More importantly, when switching on or off or changing modes, you automatically look down towards your waist while fumbling for the switch. This is not only annoying, but also very dangerous.

I tried cycling with the HP20 twice in complete darkness. Believe me, this is no bike light.


Despite the claims of the manufacturer, I gave the Fenix HP20 a very good rating because it is a very good lamp for the speciality user.

For those, like Vitus, working in confined spaces (potholers, cavers, miners), or even people working in the search and rescue sector, this headlamp could be the ideal companion.

The beam has a good mixture of flood and throw, so it is not just ideal for narrow passages, but also wide open spaces. The runtime is outstanding. The switch mechanism is absolutely fool-proof. In addition, the light also contains the functions (SOS, slow blinking) required in an emergency situation. The HP20 is tough, durable, waterproof and runs on readily-available household batteries. What is there not to like?

I was going to downgrade the rating of the lamp because of the misleading marketing of this product, but in the end I decided against it. After all, it is not the lamp’s fault if its producer is economical with the truth.

What makes some Guitars so Expensive than Others?

What makes some acoustic guitars so expensive? In this article, I hope you can get the answer.

First, we have to define that guitars are not item which mass-produced as phones, cars, or television, etc. They are really work of art that created by craftsmanship of artisans. That why we are hard to determine the exact its worth. However, I try to find out some main factors that effected to values of guitars for you. I will sort guitars out as below:

  • Level A: That is perfect guitar.
  • Level B: This is best guitar.
  • Level C: It is good acoustic guitars with cheap price.

The price in each of level is so different in different places, for instance with the same level A guitar but the price at Japan is just $500 but at USA is $2000. So why? It is very simple because in that level A you would be pay more for some “intangible values” such as brand belief, service, warranty, guaranty and so on.

MORE: Best Acoustic Guitars under $500 for Beginners

Now, I show you some main factors effect to value of your guitar.


The woods are most easy to determine and measure its value in many factors of manufacture guitar.

Woods for Topside:

According quality of wood, we have (personal classification) :

  • Level A1: quality is relatively good, wood grain/ texture is not too large (young woods), less irregular texture patches.
  • Level A2: that hasn’t got any knot woods across wood grain/ texture, the grain of the wood is parallel.
  • Level A3: it hasn’t got any knot woods, the grain of the wood is parallel and are aligned.

In addition, there are many special wood have A4, A5 that is perfect woods. Of course, there are some guitars which has topside wood is low quality than A1.

The popular woods for topside are: Spruce, Cedar

Woods for Back and Side:

The woods for back and side have to harder woods for Topside. The popular woods to used:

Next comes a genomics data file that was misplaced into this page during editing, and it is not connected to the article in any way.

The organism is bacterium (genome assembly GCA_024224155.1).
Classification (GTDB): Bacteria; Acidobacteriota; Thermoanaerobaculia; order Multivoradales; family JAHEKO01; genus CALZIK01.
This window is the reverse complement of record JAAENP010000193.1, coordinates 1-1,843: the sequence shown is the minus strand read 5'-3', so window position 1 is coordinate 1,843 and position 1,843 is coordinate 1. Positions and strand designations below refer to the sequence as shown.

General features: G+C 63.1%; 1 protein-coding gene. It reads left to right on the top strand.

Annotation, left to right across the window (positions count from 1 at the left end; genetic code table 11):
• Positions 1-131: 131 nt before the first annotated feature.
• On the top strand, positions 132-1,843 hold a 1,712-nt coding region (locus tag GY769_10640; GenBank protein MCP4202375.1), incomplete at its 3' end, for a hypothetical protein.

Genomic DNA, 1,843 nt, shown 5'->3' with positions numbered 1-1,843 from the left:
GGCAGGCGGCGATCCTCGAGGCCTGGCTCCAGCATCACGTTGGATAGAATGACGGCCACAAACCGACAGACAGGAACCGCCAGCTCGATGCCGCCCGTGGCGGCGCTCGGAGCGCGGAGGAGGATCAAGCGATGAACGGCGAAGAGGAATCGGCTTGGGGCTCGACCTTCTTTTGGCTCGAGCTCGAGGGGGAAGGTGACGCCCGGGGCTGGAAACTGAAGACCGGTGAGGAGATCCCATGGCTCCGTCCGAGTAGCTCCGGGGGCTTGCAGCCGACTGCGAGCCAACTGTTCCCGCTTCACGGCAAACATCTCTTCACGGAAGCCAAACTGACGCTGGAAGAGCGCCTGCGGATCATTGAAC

• Mahogany: the price is cheap
  • Indian Rosewood: it is a standard wood for back and side, the price is expensive.
  • Maple: give a special tone, the price is higher rosewoods.

The guitar with level A that have to get level A3 of wood and using premium woods as India Rosewood, Maple…


When you are concerned with woods, you just get about 30% quality of guitar. With just 30%, it like “cooking ingredient” and last 70% will depend on the way that you “cook”.

The workers who made guitars called artisans. Each artisan has special ways to produce guitars. Their feelings, experiences, technical skills will provide real value bigger than value of woods.

The level A3 of woods become perfect guitar when it is in artisan’s hands because only artisans understand and change A3 materials become masterpiece level A3.


The brand sometimes is a guarantee for value of guitar, it is hard to measured, but remember a guitar not only an item but also a works of art. As you known works of art always associated with famous brands.

Don’t be confused that just Yamaha, Fender, Taylor, Epiphone, etc called “BRANDING” because there are many guitar with personal branding in the world which has the price is higher than guitars of Yamaha, Fender, Taylor… Sometimes the value of guitars is not out of proportion to their famous branding.

When you decide to purchase a guitar, you not just get a real quality guitar but also get guarantee of branding with its prestige, heart and quality put in to every works of art.

Most of guitars with level A are always associated with famous brands or it is a works of art of artisan who put all their heart into it.

Technology for Manufacturing

This is a indispensable part of making guitars, if you have best woods and best skilled craftsman but the tools set of craftsman is only had the bare minimum of equipment, I’m sure that you just only get a guitar with level B.

However, when we called man who making guitars is craftsman that meant they have all best tools, best equipments and best technology for manufacture high quality guitars, if they are not, they just called skilled-workers.


You maybe have to spend a little of money for the services that you get when buying guitar. That is assurance have really put your mind at rest.


If you want to buy and looking for a guitar with the price under $100, you will have a guitar with level C. That is all because you can’t get a high quality guitars with that budget.

The guitar not just a device produce sounds but also a real works of art!